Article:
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  1. ArchDaily
  2. Projects
  3. Adaptive Reuse
  4. United States
  5. Johnsen Schmaling Architects
  6. 2008
  7. Palomar Welcome Center / Johnsen Schmaling Architects

Palomar Welcome Center / Johnsen Schmaling Architects

  • 01:00 - 12 July, 2009
Palomar Welcome Center / Johnsen Schmaling Architects
Palomar Welcome Center / Johnsen Schmaling Architects

Palomar Welcome Center / Johnsen Schmaling Architects Palomar Welcome Center / Johnsen Schmaling Architects Palomar Welcome Center / Johnsen Schmaling Architects Palomar Welcome Center / Johnsen Schmaling Architects +16

From the architect. As the harbinger of a large-scale development slated for LEED certification, the Palomar Welcome Center utilizes an abandoned one-story warehouse building on the edge of Milwaukee's Park East redevelopment corridor. The area, an urban desert formerly occupied by an underused freeway spur, is slated to be transformed into the Palomar District, a series of mixed-use projects that will connect downtown to the adjacent neighborhoods. The Welcome Center itself includes a public lounge, offices, a gallery, and a model residence - an interactive hub to connect investors, business owners and residents with each other and present the urban vision for the area to the general public.

A long translucent glass scrim with supergraphic etching wraps the windowless face of the existing brick building, creating an elegant, immaterial facade that transcends the distinction between building and signage. Illuminated from behind with off-the-shelf fluorescent strip lights, the scrim transforms the building into an urban Laterna Magica, a beacon projecting its message of change into the neighborhood poised for a renaissance. The south-facing scrim also creates a thermal buffer for the building, reducing the solar impact on the building envelope during the summer while providing an additional protective layer in colder months.

The Palomar Welcome Center was designed around a palette of sustainable and recyclable materials, including bamboo flooring, locally quarried stone and locally harvested woods as well as low-VOC paints. More importantly, the project presents a sustainable alternative to the resource-intensive tabula rasa approach that still dominates contemporary architectural production, demonstrating how the bones of an obsolete structure can be recycled into an exciting new urban constituent.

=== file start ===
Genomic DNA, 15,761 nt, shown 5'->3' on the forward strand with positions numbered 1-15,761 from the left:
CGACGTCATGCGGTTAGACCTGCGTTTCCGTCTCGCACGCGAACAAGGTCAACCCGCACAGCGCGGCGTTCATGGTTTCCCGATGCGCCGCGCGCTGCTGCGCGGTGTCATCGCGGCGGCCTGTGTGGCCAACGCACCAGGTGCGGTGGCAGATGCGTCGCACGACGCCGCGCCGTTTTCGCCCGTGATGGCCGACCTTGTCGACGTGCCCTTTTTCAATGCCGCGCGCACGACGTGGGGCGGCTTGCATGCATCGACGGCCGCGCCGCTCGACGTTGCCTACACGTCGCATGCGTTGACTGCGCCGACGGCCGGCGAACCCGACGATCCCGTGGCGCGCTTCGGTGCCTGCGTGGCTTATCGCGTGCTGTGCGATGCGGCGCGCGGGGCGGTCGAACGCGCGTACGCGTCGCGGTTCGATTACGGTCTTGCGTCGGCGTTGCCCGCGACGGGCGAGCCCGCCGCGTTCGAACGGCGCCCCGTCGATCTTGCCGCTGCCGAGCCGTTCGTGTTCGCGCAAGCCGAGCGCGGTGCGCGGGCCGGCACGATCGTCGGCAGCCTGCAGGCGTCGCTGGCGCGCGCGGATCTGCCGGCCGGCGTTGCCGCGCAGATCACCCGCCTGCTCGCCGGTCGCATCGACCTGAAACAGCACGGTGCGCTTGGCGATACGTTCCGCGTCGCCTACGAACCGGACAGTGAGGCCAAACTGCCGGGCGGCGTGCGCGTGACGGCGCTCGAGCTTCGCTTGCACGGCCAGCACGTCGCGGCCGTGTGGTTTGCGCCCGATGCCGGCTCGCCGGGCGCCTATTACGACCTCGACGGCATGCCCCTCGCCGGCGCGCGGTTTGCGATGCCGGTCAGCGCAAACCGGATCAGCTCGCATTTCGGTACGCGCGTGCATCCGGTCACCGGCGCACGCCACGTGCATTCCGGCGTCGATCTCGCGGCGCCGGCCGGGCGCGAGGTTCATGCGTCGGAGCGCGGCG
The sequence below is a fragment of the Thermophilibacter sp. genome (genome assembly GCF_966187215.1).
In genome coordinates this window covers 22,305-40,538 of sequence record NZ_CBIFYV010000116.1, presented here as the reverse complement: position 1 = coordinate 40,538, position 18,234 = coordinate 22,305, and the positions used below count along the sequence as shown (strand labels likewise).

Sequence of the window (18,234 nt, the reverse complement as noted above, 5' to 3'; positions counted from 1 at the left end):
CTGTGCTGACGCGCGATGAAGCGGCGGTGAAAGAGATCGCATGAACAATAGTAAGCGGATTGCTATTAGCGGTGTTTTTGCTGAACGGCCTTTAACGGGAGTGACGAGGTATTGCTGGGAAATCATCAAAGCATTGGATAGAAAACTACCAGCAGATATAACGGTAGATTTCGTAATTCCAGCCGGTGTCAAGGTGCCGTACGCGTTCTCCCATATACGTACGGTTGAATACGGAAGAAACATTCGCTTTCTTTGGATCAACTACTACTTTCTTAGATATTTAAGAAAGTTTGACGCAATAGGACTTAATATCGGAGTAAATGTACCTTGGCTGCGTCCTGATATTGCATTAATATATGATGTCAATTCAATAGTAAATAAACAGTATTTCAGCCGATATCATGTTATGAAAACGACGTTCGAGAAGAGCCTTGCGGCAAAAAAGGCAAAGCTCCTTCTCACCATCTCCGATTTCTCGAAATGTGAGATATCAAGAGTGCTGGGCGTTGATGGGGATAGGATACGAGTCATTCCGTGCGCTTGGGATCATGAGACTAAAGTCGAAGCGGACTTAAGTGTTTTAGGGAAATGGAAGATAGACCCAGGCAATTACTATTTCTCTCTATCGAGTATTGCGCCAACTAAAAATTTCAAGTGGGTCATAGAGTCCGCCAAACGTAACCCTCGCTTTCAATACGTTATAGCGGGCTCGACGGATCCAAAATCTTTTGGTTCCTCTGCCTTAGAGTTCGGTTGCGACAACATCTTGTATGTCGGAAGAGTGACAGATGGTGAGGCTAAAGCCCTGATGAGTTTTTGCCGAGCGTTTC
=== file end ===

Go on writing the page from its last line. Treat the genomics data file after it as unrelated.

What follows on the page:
Visitors enter the Welcome Center through a frameless glass vestibule and walk into a public gallery, an open space with three zones defined by ceiling bands suspended from the exposed roof trusses. The first one, an illuminated wood ribbon, leads from the entry into the gallery, where it turns down to transform into the backdrop for the information desk. The second band marks a seating zone for informal gatherings, taking advantage of the linear masonry fireplace that anchors the open space. The third band defines a conference room that can be closed off from the gallery by a set of large sliding glass panels; when the panels are completely retracted behind the masonry hearth, the meeting room becomes an integral part of the gallery space. The gallery also offers access to a model apartment to demonstrate the sustainable features of the development's residential portion. All offices are organized along the building's east wall, where they have access to natural light and air. The rest of the original building is used as a warehouse and staging area for contractors involved in the construction of the project.

Location to be used only as a reference. It could indicate city/country but not exact address. Cite: "Palomar Welcome Center / Johnsen Schmaling Architects" 12 Jul 2009. ArchDaily. Accessed . <http://www.archdaily.com/28450/palomar-welcome-center-johnsen-schmaling-architects/>
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11 Comments

gwok keung woo · August 18, 2011

?????

Morgan Lanigan · June 30, 2011

@boyceonteck @graeme_sr Beautiful! Also eye&#39d this modern, simple warehouse rehab today: http://is.gd/lEwIt5. Big impact for small $$$!

Gosia Kung, AIA · June 29, 2011

Such elegant adaptive reuse.
I wish they had a "before" photo http://fb.me/Oyd0hFeB

saree ws. ^^ · December 22, 2010

Palomar Welcome Center / Johnsen Schmaling Architects | ArchDaily http://t.co/O0xneFM via @saree_arch

saree ws. ^^ · December 22, 2010

Palomar Welcome Center / Johnsen Schmaling Architects | ArchDaily http://t.co/O0xneFM via @archdaily

Lucas Carvalho Muniz · October 15, 2010

@palomalucio + mar = http://www.archdaily.com/28450... .... senta lá claudia pra mim?

Gosia Kung, AIA · October 13, 2010

Look at this warehouse renovation! Anybody knows any empty shopping malls we can turn into something like this? http://fb.me/JZwVHpCC

Matt Cole · July 13, 2009

Palomar Welcome Center / Johnsen Schmaling Architects http://bit.ly/1av6kp (via @archdaily)

Terry Glenn Phipps · July 13, 2009

The signage is great but I find the interior really depressing. Those lounge lizard fireplaces really get on my nerves as almost no one uses them effectively. Anouska Hempel is about the only designer I can think of who knows how to use this kind of fire feature with any aplomb.

Terry Glenn Phipps
http://web.me.com/tgphipps

Lucas Gray · July 13, 2009

The adaptive reuse of an old warehouse is a great move. It beats the temporary pavilions many developers set up around cities these days.

StructureHub Blog · July 13, 2009

Today, we learn that it is indeed possible for a "big box" box to be just a bit more respectable. Next challenge? Wrapping the uplifting front facade around the otherwise dreary perimeter.

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帕洛玛尔迎宾中心 / Johnsen Schmaling Architects